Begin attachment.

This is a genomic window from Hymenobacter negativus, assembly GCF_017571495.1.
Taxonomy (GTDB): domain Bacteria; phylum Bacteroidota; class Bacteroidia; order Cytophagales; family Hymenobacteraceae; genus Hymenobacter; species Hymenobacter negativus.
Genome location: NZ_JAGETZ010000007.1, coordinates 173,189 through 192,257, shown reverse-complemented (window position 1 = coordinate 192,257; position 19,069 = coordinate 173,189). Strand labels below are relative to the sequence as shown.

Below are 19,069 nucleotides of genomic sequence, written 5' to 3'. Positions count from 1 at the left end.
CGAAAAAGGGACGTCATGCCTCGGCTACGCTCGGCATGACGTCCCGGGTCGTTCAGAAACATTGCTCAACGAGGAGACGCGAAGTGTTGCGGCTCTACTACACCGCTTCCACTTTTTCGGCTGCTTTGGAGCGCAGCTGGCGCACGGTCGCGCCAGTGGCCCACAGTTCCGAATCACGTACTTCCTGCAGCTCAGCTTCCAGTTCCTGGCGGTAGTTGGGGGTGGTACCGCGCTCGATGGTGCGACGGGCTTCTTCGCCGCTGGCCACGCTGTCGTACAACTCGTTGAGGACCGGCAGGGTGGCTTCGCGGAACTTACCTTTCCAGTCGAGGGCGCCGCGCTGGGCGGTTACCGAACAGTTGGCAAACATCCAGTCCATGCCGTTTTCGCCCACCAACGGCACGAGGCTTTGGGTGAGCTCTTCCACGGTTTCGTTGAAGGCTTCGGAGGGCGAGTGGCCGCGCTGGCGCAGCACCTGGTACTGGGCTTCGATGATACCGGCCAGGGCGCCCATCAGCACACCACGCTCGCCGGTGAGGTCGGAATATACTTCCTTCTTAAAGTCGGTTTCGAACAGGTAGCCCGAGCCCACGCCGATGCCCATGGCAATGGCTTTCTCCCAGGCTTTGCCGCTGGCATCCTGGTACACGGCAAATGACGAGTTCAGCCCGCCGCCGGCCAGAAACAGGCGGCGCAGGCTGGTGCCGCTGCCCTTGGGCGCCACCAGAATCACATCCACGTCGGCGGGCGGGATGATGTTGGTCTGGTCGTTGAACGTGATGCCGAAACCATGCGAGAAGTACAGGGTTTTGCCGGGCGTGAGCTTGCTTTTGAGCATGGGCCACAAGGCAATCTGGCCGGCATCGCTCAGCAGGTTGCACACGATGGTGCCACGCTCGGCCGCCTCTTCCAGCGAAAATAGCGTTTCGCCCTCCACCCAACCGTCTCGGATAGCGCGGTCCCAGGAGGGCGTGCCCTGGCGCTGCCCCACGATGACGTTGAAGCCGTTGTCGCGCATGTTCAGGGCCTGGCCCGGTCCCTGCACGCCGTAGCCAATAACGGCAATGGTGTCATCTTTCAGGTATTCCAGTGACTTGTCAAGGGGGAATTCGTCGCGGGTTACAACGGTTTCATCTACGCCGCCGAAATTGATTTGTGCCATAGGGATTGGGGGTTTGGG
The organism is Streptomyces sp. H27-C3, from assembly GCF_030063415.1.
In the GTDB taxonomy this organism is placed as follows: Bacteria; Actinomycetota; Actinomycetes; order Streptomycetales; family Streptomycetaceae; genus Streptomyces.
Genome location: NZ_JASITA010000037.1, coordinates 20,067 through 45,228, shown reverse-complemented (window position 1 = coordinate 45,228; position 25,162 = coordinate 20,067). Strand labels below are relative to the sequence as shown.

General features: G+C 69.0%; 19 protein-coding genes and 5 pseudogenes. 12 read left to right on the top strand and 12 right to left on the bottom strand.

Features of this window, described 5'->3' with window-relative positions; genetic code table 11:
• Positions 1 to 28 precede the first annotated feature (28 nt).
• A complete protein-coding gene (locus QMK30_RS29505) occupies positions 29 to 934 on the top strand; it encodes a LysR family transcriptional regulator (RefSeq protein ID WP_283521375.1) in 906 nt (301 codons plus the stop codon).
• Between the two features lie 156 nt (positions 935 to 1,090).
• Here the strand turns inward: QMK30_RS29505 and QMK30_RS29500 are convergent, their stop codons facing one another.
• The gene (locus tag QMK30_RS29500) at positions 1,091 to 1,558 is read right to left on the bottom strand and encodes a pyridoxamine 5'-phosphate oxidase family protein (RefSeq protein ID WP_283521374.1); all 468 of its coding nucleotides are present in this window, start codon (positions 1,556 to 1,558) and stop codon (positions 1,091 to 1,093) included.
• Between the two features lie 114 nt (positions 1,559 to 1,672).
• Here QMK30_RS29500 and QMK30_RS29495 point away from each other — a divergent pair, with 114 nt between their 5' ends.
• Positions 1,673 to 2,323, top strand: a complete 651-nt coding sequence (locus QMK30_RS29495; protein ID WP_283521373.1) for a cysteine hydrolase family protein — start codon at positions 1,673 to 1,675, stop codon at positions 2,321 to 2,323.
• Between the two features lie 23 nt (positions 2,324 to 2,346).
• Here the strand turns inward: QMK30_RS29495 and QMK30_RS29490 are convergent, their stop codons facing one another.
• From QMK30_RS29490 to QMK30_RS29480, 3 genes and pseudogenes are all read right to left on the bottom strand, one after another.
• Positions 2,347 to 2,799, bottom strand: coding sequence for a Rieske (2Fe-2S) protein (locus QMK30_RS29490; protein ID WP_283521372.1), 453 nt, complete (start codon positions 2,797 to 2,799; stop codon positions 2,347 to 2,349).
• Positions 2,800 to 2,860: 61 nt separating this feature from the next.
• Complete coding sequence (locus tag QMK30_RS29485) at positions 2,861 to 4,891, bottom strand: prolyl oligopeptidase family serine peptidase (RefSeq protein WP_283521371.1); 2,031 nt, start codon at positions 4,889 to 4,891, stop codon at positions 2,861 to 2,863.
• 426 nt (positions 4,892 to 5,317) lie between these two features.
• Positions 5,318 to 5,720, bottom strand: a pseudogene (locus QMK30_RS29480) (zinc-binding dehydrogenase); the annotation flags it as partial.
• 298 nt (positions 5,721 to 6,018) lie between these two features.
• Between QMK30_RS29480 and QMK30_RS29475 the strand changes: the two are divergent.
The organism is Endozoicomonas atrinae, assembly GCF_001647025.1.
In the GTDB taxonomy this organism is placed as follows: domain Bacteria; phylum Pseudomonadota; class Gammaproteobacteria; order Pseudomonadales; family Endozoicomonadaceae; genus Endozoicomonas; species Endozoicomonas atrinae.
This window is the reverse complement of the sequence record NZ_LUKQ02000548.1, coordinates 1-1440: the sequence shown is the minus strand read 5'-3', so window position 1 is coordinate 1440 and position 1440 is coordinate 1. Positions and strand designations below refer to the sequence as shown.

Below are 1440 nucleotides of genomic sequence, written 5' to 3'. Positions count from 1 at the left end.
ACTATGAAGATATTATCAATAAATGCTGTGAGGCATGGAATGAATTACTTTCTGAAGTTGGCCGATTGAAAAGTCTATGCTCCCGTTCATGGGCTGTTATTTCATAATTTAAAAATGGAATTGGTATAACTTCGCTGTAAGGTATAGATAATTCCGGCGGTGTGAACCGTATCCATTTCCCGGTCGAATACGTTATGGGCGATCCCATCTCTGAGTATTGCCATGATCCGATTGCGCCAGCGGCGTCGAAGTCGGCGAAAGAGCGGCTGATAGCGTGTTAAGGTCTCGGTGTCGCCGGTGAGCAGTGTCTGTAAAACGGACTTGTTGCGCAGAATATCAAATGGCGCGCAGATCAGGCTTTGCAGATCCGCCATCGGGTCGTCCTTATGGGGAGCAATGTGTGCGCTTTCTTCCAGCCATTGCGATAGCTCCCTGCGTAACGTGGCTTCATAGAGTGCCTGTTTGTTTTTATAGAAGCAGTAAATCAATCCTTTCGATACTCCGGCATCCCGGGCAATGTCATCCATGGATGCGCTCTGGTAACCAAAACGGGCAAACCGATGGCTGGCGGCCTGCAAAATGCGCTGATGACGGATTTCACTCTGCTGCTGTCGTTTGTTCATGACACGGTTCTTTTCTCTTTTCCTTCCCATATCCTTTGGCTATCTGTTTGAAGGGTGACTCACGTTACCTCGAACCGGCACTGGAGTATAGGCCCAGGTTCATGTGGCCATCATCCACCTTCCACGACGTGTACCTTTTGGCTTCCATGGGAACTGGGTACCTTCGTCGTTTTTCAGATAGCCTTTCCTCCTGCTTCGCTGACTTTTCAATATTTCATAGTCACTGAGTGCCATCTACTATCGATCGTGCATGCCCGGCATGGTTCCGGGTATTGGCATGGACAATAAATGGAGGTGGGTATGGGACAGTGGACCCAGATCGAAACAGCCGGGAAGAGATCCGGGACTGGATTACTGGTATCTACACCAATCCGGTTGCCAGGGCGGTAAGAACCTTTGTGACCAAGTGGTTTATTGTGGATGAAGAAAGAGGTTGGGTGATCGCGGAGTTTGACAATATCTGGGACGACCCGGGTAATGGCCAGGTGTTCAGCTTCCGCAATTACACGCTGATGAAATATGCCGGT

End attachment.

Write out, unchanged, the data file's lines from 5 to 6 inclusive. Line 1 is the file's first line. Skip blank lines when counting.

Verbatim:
CGAAAAAGGGACGTCATGCCTCGGCTACGCTCGGCATGACGTCCCGGGTCGTTCAGAAACATTGCTCAACGAGGAGACGCGAAGTGTTGCGGCTCTACTACACCGCTTCCACTTTTTCGGCTGCTTTGGAGCGCAGCTGGCGCACGGTCGCGCCAGTGGCCCACAGTTCCGAATCACGTACTTCCTGCAGCTCAGCTTCCAGTTCCTGGCGGTAGTTGGGGGTGGTACCGCGCTCGATGGTGCGACGGGCTTCTTCGCCGCTGGCCACGCTGTCGTACAACTCGTTGAGGACCGGCAGGGTGGCTTCGCGGAACTTACCTTTCCAGTCGAGGGCGCCGCGCTGGGCGGTTACCGAACAGTTGGCAAACATCCAGTCCATGCCGTTTTCGCCCACCAACGGCACGAGGCTTTGGGTGAGCTCTTCCACGGTTTCGTTGAAGGCTTCGGAGGGCGAGTGGCCGCGCTGGCGCAGCACCTGGTACTGGGCTTCGATGATACCGGCCAGGGCGCCCATCAGCACACCACGCTCGCCGGTGAGGTCGGAATATACTTCCTTCTTAAAGTCGGTTTCGAACAGGTAGCCCGAGCCCACGCCGATGCCCATGGCAATGGCTTTCTCCCAGGCTTTGCCGCTGGCATCCTGGTACACGGCAAATGACGAGTTCAGCCCGCCGCCGGCCAGAAACAGGCGGCGCAGGCTGGTGCCGCTGCCCTTGGGCGCCACCAGAATCACATCCACGTCGGCGGGCGGGATGATGTTGGTCTGGTCGTTGAACGTGATGCCGAAACCATGCGAGAAGTACAGGGTTTTGCCGGGCGTGAGCTTGCTTTTGAGCATGGGCCACAAGGCAATCTGGCCGGCATCGCTCAGCAGGTTGCACACGATGGTGCCACGCTCGGCCGCCTCTTCCAGCGAAAATAGCGTTTCGCCCTCCACCCAACCGTCTCGGATAGCGCGGTCCCAGGAGGGCGTGCCCTGGCGCTGCCCCACGATGACGTTGAAGCCGTTGTCGCGCATGTTCAGGGCCTGGCCCGGTCCCTGCACGCCGTAGCCAATAACGGCAATGGTGTCATCTTTCAGGTATTCCAGTGACTTGTCAAGGGGGAATTCGTCGCGGGTTACAACGGTTTCATCTACGCCGCCGAAATTGATTTGTGCCATAGGGATTGGGGGTTTGGG
The organism is Streptomyces sp. H27-C3, from assembly GCF_030063415.1.